copies as needed was easy and inexpensive—similar to burning copies
of imaging exams when requested by
Initially, twenty-five copies were made
and the patient name and appointment
date corresponding to each copy released
was noted. This way, there would be a
mechanism for following up with the
parents on the day of the appointments
to ask their opinions about the DVD. The
first copies were handed out quickly—
within three days—and the feedback was
overwhelmingly positive. The need for a
Spanish version of the content quickly
became evident. The transcript of the
segment was sent to a service for translation. This was accomplished for a few
hundred dollars. Rather than reproduce
the entire video segment, the decision
was made to use the translation and create sub-titles on the English version, saving both time and money. This plan was
used as the model for creating Spanish
versions of the remaining segments.
In order to create a wider reach for
the video segments, they have been set
up as links on the hospital website in
order to facilitate viewing without the
need to come in to the hospital. We have
also been discussing the feasibility of
incorporating these segments into the
regular daily inpatient programming on
the hospital’s closed circuit television
channel. In this way, when x-ray exams
are ordered for pediatric inpatients, the
children and their parents can be asked
to view the segments prior to them coming down to radiology.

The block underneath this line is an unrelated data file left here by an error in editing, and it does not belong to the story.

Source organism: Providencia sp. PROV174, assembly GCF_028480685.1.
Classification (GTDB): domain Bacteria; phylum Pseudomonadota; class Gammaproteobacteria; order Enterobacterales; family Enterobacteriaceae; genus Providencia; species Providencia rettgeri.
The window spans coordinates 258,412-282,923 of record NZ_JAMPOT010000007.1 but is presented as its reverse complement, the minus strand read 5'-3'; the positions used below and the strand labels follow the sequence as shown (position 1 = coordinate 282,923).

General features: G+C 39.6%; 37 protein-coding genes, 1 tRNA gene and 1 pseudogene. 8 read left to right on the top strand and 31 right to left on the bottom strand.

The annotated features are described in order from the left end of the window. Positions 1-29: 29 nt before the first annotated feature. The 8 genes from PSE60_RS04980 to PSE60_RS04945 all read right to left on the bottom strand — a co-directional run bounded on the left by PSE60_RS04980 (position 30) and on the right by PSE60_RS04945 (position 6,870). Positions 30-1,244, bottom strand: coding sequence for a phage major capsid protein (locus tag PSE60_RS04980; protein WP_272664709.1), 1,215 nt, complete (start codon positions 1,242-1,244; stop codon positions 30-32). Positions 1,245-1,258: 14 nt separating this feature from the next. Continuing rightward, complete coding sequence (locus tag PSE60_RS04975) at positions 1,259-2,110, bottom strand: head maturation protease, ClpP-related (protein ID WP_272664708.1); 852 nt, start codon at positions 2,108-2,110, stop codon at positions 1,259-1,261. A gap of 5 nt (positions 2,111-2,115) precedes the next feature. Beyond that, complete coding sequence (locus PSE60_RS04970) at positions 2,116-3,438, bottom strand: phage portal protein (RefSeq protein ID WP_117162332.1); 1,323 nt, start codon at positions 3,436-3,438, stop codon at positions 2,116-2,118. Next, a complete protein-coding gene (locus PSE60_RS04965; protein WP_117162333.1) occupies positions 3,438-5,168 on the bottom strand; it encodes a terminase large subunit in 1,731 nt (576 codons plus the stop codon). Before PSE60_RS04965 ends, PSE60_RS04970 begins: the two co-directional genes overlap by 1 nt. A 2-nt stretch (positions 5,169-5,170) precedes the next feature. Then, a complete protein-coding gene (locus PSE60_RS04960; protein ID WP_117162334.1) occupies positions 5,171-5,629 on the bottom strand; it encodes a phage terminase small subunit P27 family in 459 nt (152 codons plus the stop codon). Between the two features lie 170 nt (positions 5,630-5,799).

Technical staff in the radiology
department were responsible for asking
parents of pediatric patients whether
they felt the DVD segment had aided in
helping the child and parent understand
more fully what would occur once inside
the department. The majority responded
favorably. It should be noted that some
respondents said they had been in the
department with their children for imag-
ing studies prior to this visit. Although
repeat visits can, by themselves, lessen
anxiety levels in children, some parents
did comment that they felt showing the
video segment to their children was a
contributing factor to a decreased anxi-
ety level on this visit.
A total of four segments were completed over the course of nine months.
The goal is to produce the remaining
segment—targeted toward radiologic
technologists who work with children—
before the end of 2013.
Time and again, the old adage has proven
to be true: a picture is worth a thousand
words. Our department believed that
having video segments that explain and
demonstrate to young children what will
happen during an imaging exam would
lessen anxiety, enable greater cooperation, and help get the optimal images on
the first attempt. The positive feedback
has supported that belief and contributed to greater patient satisfaction.
As director of radiology at St. Joseph’s
Healthcare System, my role is to put the
department on a course that will challenge us to always look for opportunities to become better at what we do.
The AHRA & Toshiba grant is a wonderful example of how technical staff
saw an opportunity, collaborated with
other hospital departments, and produced teaching aids that will continue
to enhance the care they provide. I was
privileged to be along for the ride.
View the videos here:
1Mattingly MA. Improving safety in CT
through the use of educational media.
Radiol Manage. 2011;May–Jun( 33): 36–39.
2Children’s National Medical Center. “
Provider-Patient Communication Research.” 2013.
Available at: http://www.childrensnational.
Accessed August 14, 2013.
John Warren Hart is the administrative director of
radiology for the St. Joseph’s Health System in
northern New Jersey. He holds an MPA in Health Policy
& Management from New York University and has
been in the imaging field for almost thirty years. His
main strengths are in operational efficiency, team
building, and survey readiness. John may be
contacted at HartJ@sjhmc.org.